Mason City Globe-Gazette

Mason City, IA

02 Jan 1945

(2nd Column, same issue)



Frank Miles Has a Long Visit With Col, Pride and Maurice Needham

By Frank Miles
(Iowa Daily Press War Correspondent)

Cairo, Egypt, Dec 30, (IDPA) -- Six husky Iowans are military policemen at the headquarters here of the U.S. Army forces in the middle east. They are Sgt. Louis Gustafson, Mediaoplis; Cpls. Robert I. Carhoff, Burlington, and Dale Ireland, Packwood; T-5. Sjoerd Van Weelden, Oskaloosa; Pfc. Albert Kosmach, Albia, and Pvt. Lloyd Necker, Dubuque.

Gustafson, a farmer before he entered service, is 6 feel 4 inches tall, weighs 200 pounds, and has never been "swung on" his comrades say. He smiles easily and talks pleasantly. Whether to return to the farm after he is discharged, he has not decided because he is considering federal civil service employment. He is 29, single and has been in uniform two years and five months.

Carhoof, dynamic and of Irish extraction, was a railroad switchman before he was inducted. He has been in the army two years and was at Ft. Riley, Fort Custer and Stoneman, Calif., before he left the states, then passed through the Society Islands, Wellington, New Zealand, Fremental; Australia, Colombo, Solon, and Suez enroute to Cairo. Married, he has a son Robert, Jr., a year old, whom he has never seen.

3 Years' Service

Van Weelden will have been a soldier three years in January. He came from a farm, to which he intends to return, and has a daughter, Donna Joyce, two years old, whom he hopes to soon see for the first time.

Kosmach, Ireland and Necker have all been in Cairo 18 months. Gustafson and Carhoff, though residents of Des Moines county, never met until they came here but Carhoff knew Gustafson's girl back in Iowa.

Richard High, Montezuma, a navy yeoman first class, is another Iowan on duty here.

Cpl. Harold E Pride, Ames, alumni secretary of Iowa State college before he returned to active duty, took me to a reception at the American University. There I met the Rev. E.E. Elder, head of the American mission in Cairo, and Miss Sarah Meloy, born in Davenport, who is an instructor at the American Junior College here. Dr. Elder was born Albia. He left there 35 years ago.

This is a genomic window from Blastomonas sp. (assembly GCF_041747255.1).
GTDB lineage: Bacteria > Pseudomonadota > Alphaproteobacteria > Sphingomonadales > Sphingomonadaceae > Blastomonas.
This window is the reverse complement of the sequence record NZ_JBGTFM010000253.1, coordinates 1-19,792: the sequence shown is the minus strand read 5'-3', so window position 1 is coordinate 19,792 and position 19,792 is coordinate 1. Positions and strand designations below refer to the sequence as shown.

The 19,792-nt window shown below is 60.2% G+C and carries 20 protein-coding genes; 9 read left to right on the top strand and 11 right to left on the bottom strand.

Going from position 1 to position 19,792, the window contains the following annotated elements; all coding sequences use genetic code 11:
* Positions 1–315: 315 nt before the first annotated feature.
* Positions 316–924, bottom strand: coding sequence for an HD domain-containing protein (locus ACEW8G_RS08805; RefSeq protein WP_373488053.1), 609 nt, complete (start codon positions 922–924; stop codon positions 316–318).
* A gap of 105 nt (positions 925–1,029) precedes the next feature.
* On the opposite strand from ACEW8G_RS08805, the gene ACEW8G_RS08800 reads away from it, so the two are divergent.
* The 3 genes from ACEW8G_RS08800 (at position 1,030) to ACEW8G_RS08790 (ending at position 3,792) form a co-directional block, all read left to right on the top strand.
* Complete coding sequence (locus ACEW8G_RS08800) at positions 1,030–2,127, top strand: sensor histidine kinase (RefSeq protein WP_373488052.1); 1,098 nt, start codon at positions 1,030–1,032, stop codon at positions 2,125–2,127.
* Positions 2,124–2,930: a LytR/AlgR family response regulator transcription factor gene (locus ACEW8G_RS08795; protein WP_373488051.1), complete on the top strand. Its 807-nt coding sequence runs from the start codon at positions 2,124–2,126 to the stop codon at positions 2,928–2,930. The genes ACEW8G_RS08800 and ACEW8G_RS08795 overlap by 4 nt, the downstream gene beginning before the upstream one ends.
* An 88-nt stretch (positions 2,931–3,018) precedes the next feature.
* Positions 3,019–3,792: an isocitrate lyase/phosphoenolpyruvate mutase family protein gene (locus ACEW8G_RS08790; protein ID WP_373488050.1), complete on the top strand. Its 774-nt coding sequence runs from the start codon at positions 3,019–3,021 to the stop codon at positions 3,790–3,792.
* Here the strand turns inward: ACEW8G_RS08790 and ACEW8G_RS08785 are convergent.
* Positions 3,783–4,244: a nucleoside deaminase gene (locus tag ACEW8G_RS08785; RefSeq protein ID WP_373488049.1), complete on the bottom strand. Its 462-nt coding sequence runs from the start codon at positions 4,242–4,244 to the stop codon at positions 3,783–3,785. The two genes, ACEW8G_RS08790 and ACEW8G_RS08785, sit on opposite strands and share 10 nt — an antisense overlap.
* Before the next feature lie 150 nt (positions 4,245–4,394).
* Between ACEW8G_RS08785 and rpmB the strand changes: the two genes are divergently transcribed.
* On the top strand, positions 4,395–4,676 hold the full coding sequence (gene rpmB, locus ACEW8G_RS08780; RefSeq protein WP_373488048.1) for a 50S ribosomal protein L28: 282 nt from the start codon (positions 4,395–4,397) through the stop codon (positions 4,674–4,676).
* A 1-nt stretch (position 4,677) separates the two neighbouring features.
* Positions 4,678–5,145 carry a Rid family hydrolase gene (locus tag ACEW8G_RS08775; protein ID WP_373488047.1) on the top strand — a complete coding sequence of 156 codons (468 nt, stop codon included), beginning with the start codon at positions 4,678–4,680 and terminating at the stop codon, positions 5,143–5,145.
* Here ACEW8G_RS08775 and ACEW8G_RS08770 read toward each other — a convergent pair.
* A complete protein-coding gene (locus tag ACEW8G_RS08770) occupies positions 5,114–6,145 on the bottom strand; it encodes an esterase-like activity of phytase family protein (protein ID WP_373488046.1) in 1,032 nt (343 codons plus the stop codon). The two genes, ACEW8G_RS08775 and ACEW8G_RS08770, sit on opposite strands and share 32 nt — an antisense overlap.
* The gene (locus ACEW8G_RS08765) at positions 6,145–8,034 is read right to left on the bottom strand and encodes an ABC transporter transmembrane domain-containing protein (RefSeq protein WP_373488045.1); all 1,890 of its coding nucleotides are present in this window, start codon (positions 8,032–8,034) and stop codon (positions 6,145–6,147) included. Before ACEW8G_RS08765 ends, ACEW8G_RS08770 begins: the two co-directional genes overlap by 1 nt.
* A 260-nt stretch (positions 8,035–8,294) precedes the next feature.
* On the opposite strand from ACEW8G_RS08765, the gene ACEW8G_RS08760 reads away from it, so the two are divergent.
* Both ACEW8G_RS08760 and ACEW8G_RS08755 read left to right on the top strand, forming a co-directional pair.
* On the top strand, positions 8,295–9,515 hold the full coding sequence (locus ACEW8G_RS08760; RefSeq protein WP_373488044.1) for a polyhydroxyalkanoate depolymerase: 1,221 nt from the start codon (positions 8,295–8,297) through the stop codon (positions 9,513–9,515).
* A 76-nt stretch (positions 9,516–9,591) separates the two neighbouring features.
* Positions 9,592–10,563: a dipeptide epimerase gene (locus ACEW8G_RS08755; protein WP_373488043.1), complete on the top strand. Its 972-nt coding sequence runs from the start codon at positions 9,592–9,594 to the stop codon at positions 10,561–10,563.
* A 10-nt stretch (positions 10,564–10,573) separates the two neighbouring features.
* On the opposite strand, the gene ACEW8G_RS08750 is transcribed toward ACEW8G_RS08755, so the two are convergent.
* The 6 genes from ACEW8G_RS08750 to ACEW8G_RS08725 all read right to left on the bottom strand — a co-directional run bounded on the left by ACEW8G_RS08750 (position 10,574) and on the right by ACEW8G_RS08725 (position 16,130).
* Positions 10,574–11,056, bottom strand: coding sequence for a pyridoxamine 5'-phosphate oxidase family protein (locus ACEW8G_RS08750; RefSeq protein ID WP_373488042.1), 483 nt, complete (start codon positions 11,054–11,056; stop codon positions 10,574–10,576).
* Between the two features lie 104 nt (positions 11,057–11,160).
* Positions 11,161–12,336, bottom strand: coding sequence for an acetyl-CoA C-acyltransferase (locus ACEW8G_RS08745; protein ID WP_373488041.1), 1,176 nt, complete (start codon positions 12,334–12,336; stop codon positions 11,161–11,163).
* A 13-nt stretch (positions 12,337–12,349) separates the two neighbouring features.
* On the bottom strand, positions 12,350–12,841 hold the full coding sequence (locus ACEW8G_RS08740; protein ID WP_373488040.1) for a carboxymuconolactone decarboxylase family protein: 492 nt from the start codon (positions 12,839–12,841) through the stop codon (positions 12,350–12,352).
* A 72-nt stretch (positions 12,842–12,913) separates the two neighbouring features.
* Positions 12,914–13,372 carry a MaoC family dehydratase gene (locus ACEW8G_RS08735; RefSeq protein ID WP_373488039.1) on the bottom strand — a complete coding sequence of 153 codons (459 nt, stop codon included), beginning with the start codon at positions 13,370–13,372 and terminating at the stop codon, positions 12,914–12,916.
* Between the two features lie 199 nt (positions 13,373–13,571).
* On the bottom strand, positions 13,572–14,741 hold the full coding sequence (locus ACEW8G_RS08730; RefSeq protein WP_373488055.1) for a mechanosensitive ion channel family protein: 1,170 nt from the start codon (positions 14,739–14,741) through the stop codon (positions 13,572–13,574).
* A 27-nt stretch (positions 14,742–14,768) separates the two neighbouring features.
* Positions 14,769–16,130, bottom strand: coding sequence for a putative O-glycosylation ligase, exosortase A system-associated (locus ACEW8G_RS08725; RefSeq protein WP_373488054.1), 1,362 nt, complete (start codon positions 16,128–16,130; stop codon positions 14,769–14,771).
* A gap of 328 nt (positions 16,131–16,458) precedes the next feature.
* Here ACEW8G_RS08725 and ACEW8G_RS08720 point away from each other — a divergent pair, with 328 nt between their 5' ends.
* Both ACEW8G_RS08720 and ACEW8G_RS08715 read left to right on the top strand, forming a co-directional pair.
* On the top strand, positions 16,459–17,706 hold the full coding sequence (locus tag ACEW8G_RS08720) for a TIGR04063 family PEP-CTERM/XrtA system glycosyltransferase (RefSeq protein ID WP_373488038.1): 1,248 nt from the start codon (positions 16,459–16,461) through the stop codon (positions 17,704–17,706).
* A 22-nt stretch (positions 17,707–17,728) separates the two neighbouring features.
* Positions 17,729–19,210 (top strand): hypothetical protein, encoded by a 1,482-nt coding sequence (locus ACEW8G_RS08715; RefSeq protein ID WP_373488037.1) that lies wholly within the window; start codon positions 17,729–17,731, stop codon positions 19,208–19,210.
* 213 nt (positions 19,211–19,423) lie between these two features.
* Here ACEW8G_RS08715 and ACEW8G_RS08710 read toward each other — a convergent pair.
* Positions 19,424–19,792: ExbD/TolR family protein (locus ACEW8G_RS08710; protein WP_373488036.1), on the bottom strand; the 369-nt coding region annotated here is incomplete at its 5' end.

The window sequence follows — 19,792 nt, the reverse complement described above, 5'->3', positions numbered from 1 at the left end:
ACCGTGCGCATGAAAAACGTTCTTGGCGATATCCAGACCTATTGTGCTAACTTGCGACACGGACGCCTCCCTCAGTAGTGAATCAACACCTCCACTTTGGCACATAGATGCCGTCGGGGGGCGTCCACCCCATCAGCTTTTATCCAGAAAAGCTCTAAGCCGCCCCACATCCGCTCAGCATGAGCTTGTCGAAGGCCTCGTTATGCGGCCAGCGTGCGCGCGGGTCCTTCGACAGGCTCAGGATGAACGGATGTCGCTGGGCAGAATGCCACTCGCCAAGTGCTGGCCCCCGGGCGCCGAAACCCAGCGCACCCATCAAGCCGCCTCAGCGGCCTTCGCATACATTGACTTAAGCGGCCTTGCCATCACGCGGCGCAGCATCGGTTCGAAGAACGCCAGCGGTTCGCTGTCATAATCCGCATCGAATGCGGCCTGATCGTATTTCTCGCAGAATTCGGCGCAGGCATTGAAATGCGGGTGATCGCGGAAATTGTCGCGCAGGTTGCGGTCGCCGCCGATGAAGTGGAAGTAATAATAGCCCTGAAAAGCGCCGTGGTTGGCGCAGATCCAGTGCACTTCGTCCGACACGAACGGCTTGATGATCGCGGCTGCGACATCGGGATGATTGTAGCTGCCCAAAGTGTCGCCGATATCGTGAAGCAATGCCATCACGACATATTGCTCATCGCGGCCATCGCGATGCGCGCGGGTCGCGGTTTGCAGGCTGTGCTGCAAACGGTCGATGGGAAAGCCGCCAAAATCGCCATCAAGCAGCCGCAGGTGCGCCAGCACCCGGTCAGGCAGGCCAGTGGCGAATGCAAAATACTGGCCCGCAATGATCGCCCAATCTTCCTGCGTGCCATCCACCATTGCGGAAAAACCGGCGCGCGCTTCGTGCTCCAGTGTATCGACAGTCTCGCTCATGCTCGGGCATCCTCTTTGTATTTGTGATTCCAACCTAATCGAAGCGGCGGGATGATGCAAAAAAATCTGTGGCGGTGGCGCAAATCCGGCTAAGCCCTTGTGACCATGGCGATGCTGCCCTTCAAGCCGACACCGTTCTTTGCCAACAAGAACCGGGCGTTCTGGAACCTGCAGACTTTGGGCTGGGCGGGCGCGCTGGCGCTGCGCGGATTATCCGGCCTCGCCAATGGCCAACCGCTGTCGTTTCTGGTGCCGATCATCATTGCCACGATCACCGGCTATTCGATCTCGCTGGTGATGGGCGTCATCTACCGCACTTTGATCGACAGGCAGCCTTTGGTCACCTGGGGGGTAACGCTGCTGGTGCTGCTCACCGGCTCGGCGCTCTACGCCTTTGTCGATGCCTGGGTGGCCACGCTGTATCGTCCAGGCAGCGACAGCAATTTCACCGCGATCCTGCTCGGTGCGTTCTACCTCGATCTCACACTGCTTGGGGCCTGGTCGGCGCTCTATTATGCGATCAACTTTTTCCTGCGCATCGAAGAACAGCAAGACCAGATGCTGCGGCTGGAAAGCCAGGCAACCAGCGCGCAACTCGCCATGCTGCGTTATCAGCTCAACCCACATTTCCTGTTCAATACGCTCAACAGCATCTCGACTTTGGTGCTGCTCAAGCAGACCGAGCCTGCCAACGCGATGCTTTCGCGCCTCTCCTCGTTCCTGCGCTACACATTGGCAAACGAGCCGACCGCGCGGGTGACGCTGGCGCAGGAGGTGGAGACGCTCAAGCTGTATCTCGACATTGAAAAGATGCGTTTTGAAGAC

Through Colonel Pride I renewed acquaintance with Maurice Needham, a noted Iowa product. Needham, assistant public relations director of the middle east supply center, in Cairo, is the son of Sherm Needham, Iowa state printer and a former Ames publisher. He was born at Sigourney but lives now at Falls Church, Va. He expects to live in Iowa after the war.

Colonel Pride took me to an officers' dinner. At our table was Mrs. Henry Borland, nee Virginia Carr, daughter of Hubert Carr of Manchester. Her husband is a lieutenant colonel in the British army. The have lived in Cairo more than 15 years. Doris Duke Cromwell was among widely known guests.

Visits Tombs

Through Colonel Pride I was escorted on a trip to Sakaara, where I went through the tomb of Io prime minister of Egypt about 2850 B.C., the toms of the scared bulls of Egypt, and saw a huge statue of King Ramses.

Both Colonel Pride and Needham are interested in the problems, which may arise from the middle east in post-war discussion.

"Human selfishness has caused all wars and may cause another after this one," Needham said. "Christ with the Golden Rule gave the best answer ever uttered how peace may preserved."

I attended a party for correspondents by the Associate Press.

Source: Mason City Globe-Gazette, January 2, 1945

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